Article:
In Anglesey, north Wales during the early nineteenth century elementary education was provided by groups of schools generally distinguished by the religious affiliation of the pupils and whether or not they received state funding. The National schools were associated with the state and the Anglican Church; British schools provided education for the children of nonconformists. Significant changes in the education system were introduced by parliamentary legislation in the late nineteenth and early twentieth century. The 1870 Education Act provided for the establishment of school districts in which the ratepayers in each district would elect school boards to examine the provision of elementary education in their district, and if there were not enough school places, they could build and maintain schools out of the rates. School boards could make their own by-laws allowing them to charge fees or not. The 1870 Act established the principle of compulsory elementary education, which in 1880 was made compulsory for all children up to the age of ten. The 1902 National State Education Act allowed local education authorities to take charge of state schools and on 1st June 1904 Anglesey County Council delegated its Education Committee based at Llangefni to take control of schools, a development which initiated an ongoing programme of school building and renovation.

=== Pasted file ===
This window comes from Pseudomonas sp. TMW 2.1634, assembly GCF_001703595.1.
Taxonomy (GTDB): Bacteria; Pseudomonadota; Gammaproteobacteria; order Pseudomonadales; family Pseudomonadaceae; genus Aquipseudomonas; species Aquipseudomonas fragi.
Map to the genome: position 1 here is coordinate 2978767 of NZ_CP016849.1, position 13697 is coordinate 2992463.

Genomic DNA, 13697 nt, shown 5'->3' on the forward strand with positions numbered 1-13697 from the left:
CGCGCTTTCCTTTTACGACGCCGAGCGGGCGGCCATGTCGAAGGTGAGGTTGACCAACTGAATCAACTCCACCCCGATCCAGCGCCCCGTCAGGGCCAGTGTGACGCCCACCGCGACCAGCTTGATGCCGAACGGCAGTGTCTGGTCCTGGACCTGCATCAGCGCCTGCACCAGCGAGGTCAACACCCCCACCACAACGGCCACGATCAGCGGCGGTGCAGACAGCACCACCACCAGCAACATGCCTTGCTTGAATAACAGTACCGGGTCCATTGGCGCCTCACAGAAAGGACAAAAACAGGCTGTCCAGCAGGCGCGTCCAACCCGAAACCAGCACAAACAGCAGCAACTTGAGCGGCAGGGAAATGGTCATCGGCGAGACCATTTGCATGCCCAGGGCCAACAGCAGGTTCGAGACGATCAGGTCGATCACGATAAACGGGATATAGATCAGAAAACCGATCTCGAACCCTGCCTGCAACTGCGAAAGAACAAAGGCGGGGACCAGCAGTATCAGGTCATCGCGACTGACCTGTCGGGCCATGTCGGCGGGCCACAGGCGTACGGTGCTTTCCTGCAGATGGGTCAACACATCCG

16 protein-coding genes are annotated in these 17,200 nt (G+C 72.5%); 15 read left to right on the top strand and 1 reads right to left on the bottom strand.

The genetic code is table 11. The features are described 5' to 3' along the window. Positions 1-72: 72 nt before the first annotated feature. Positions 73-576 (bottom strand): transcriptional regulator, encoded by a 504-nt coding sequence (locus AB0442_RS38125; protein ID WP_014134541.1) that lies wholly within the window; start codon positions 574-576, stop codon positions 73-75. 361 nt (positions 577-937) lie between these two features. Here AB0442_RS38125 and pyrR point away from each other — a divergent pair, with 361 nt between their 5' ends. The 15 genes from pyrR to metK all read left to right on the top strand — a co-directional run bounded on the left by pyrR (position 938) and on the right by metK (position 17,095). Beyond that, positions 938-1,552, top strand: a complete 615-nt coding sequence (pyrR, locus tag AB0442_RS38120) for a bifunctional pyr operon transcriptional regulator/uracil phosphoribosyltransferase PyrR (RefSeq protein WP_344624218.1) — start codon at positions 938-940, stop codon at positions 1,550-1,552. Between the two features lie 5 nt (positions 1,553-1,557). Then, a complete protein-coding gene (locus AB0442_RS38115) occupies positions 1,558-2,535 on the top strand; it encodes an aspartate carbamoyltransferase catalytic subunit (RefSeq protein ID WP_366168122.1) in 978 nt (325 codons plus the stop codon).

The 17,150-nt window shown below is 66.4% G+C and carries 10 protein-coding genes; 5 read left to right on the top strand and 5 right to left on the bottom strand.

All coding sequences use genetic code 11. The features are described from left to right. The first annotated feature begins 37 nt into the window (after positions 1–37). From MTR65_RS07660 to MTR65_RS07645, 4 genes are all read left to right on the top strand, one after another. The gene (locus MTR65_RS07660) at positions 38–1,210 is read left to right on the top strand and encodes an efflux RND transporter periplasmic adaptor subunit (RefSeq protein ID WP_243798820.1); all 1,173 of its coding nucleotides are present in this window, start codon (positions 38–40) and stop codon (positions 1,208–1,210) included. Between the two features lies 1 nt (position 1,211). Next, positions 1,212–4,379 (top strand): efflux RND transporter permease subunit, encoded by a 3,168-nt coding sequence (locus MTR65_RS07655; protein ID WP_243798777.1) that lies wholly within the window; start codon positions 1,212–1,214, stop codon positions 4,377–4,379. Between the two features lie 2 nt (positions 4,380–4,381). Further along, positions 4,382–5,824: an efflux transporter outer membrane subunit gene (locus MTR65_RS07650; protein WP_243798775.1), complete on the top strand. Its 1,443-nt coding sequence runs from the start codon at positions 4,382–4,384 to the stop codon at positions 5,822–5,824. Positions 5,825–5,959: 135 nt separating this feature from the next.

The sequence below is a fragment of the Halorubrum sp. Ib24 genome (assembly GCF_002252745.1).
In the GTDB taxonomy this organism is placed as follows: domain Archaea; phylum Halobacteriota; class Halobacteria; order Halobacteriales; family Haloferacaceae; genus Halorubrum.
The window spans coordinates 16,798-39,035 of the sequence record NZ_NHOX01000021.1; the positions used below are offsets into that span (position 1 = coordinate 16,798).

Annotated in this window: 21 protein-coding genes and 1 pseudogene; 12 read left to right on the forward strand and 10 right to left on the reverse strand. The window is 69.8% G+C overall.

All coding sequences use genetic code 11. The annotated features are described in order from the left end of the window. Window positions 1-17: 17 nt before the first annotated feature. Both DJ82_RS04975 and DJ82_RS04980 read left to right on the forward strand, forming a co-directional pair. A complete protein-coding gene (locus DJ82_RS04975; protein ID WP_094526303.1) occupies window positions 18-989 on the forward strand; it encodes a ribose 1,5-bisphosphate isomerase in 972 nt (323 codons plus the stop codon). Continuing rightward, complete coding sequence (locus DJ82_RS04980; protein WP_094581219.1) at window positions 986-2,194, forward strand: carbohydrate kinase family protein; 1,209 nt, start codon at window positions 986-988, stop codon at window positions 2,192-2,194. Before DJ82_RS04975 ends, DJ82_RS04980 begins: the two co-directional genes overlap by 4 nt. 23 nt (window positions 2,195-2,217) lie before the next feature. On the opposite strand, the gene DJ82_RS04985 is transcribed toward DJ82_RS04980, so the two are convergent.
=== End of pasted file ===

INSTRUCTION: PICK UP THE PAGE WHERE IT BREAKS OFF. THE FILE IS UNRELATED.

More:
The 1918 Education Act, part of reconstruction legislation after the First World War, made school attendance compulsory for children up to the age of fourteen. It also provided for ancillary services including medical inspection, nursery schools and special needs education.